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Homeowner Pays Price for Unauthorised Subterranean Leisure Development

Homeowner Pays Price for Unauthorised Subterranean Leisure Development

Judges play a crucial enforcement role in the planning process and those who fail to comply with their orders can expect stern punishment. In one case, a homeowner who breached planning control when he built a huge subterranean leisure facility under his garden received a suspended prison sentence.

The man spent about £1 million constructing the building, which incorporated a sports hall, gym, tenpin bowling alley, casino bar and children's play area. He contended that it was a permitted development, not requiring formal planning permission, but the local authority for the area took the contrary view.

The council issued an enforcement notice requiring him to remove all structures, walls and materials from the site and to restore the ground to its natural level. It asserted that the development created a risk of ground instability in an area of historic mining activity and that above-ground elements of the building had an overbearing impact on their surroundings.

The man appealed against the notice, without success, to a planning inspector who described the building as a very large, bulky structure that was totally out of scale and proportion with others in the area. He said that, in his view, the bland design of above-ground structures was very poor. The man's High Court challenge to the inspector's decision was also rejected.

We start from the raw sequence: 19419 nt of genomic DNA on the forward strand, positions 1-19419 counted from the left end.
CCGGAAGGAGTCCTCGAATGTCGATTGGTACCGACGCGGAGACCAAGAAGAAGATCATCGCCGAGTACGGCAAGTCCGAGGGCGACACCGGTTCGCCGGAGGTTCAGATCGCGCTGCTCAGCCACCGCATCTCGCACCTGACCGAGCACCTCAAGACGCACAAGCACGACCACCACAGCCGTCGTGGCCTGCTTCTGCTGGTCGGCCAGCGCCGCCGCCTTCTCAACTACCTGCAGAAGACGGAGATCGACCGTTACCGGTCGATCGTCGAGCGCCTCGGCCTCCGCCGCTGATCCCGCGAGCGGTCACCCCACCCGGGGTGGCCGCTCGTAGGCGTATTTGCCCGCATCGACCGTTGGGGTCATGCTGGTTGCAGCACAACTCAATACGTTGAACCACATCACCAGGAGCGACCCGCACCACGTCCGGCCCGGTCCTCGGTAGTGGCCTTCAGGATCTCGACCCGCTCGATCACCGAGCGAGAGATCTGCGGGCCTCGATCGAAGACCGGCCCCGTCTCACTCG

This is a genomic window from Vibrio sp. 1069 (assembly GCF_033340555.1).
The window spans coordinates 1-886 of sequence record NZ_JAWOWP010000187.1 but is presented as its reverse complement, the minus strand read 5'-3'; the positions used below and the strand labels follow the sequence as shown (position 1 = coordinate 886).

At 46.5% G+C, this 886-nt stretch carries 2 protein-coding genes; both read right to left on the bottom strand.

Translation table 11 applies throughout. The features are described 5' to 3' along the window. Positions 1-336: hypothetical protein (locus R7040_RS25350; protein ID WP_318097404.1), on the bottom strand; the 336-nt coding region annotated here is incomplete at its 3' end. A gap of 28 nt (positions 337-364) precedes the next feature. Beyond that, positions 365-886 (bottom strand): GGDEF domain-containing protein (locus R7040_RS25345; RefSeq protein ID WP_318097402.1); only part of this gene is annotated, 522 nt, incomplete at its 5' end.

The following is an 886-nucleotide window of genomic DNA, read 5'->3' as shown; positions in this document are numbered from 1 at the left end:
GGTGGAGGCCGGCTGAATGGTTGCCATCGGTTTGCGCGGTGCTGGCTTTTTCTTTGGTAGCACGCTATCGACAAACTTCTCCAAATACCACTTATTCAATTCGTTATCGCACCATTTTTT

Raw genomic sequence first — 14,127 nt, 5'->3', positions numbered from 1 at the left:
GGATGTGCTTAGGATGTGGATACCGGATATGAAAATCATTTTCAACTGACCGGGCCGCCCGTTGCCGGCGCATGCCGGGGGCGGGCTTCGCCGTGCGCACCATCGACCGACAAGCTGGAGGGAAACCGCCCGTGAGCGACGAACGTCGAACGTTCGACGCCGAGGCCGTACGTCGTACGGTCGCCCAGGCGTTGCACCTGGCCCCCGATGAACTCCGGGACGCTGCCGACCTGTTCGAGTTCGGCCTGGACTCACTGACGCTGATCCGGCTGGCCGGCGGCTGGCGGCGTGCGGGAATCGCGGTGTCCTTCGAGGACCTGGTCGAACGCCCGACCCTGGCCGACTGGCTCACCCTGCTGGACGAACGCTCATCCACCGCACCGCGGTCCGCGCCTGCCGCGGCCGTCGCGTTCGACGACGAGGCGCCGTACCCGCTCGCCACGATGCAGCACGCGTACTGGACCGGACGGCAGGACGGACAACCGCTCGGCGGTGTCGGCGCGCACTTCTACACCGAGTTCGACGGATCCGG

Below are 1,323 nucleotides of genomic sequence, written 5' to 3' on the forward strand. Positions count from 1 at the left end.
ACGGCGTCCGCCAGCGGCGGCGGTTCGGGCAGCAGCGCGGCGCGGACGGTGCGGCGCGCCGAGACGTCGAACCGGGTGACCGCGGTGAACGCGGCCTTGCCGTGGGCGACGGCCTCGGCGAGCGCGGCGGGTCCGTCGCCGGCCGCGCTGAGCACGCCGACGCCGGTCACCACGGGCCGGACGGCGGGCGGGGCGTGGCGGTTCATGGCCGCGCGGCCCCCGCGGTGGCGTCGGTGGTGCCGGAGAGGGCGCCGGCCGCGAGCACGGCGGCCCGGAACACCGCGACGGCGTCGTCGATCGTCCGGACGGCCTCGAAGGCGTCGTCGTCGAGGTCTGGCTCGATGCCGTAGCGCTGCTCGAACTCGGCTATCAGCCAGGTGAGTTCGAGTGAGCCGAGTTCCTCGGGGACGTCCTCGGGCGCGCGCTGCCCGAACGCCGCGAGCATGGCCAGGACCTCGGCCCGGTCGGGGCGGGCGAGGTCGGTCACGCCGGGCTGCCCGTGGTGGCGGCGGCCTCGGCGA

After he failed to comply with the notice – a task that it was agreed would cost in the region of £750,000 – the council obtained an injunction against him. A judge found that the building amounted to a clear breach of planning control and impacted adversely on neighbouring properties and the character of the landscape.

The judge noted that the man knew before or within a couple of months of starting work on the building that the council took the view that it would not constitute permitted development and was unlikely to be given planning permission. He proceeded with the project at his own risk, in the knowledge that, if the council's view was correct, he might have to demolish the building.

On the basis that he had failed to meet an 18-month deadline for compliance with the injunction, the council launched further proceedings, seeking his committal to prison for contempt of court. After he candidly admitted that, for various reasons, the works required by the injunction had not been completed, the Court imposed a six-week prison sentence, suspended for 12 months.

The suspension was conditional on the man stripping out the interior of the building and disconnecting its electricity and water supplies within 18 weeks. The enforcement notice and the injunction remained in force.

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